First, we take a brief look at Futuremark’s popular synthetic benchmarks, 3DMark05 and 3DMark06. We run both at their default settings.
3DMark05 was released in September 2004, before dual-core desktop processors were launched, and just weeks prior to the Athlon 64 4000+’s release. So this was a top-of-the-line gaming processor at the time.
3DMark05 does not support multi-threading in the overall performance tests and as a result we see the higher clock speeds and larger L2 cache of the A64 4000+ allowing it to beat out the X2 4200+. The high-clocked X2 5600+, on the other hand, leaves both behind by more than 2,000 points. Unlike in its holistic tests, 3DMark05 does have a multi-threaded CPU test, and we see the X2 4200+ surpass the higher-clocked A64 4000+ in the CPU score.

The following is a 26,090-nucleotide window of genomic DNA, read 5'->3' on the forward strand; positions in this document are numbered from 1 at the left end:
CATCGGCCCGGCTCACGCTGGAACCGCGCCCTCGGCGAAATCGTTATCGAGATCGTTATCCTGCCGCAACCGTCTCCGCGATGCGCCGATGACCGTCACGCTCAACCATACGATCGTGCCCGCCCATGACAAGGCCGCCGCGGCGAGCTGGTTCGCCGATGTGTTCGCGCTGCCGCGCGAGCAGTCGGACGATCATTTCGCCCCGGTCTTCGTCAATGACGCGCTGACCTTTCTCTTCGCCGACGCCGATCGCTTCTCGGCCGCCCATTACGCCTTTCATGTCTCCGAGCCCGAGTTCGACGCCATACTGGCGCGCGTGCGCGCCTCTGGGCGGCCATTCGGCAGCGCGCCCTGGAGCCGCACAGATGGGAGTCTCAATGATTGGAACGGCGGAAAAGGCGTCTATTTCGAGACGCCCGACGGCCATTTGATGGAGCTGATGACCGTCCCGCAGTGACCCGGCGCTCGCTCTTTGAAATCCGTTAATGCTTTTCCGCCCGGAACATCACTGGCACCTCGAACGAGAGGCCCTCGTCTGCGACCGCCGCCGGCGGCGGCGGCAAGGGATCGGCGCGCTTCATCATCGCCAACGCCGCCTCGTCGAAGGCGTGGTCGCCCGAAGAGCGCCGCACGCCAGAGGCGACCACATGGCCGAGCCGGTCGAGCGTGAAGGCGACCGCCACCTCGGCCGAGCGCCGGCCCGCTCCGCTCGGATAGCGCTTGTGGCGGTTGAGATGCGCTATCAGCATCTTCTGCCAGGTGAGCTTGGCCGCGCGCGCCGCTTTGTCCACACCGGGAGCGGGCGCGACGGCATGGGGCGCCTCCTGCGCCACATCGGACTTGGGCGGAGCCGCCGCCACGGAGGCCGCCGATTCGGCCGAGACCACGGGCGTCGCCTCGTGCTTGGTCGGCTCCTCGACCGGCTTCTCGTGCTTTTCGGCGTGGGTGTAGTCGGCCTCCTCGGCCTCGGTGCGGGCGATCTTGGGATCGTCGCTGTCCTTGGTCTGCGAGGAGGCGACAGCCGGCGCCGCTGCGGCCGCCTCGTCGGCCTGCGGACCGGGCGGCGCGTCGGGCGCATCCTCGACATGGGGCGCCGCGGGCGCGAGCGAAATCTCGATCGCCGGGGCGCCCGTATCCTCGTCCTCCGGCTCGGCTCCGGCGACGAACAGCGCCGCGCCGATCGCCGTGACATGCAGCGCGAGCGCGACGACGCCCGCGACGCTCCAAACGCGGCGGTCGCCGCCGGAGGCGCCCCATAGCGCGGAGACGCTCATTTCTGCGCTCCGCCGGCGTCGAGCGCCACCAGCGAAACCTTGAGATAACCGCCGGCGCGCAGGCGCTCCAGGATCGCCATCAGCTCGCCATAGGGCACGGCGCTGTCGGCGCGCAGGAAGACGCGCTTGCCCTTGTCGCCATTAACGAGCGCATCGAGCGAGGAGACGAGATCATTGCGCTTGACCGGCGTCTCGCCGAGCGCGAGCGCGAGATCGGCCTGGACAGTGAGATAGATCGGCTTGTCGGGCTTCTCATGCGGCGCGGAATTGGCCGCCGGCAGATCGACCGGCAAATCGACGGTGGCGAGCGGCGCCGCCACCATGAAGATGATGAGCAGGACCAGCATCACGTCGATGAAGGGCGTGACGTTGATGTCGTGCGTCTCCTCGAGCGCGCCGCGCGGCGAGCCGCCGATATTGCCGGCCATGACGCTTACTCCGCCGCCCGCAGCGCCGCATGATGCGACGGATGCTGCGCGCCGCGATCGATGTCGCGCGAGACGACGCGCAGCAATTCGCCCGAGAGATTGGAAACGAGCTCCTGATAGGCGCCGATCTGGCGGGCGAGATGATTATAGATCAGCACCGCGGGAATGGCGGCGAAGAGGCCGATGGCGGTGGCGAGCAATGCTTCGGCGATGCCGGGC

3DMark06 was released in January 2006, which was over six months after Intel and AMD had dual-core CPUs on the market. Multi-threading support was now implemented in not only the CPU tests, but in the overall tests as well.
Looking at 3DMark06, we see very different results, as this time the X2 4200+ more than makes up for its lower clock speeds and pulls far ahead of the single-core A64 4000+. As a matter of fact, it is able to pull halfway up to the X2 5600+. In the CPU tests we see the A64 4000+ far behind the dual cores and unable to reach a four digit score.
Now that we see a growing advantage for the dual-core CPUs in these Futuremark synthetic benchmarks, it is time to move onto some games to see if these indications of future performance equate to better performance in games.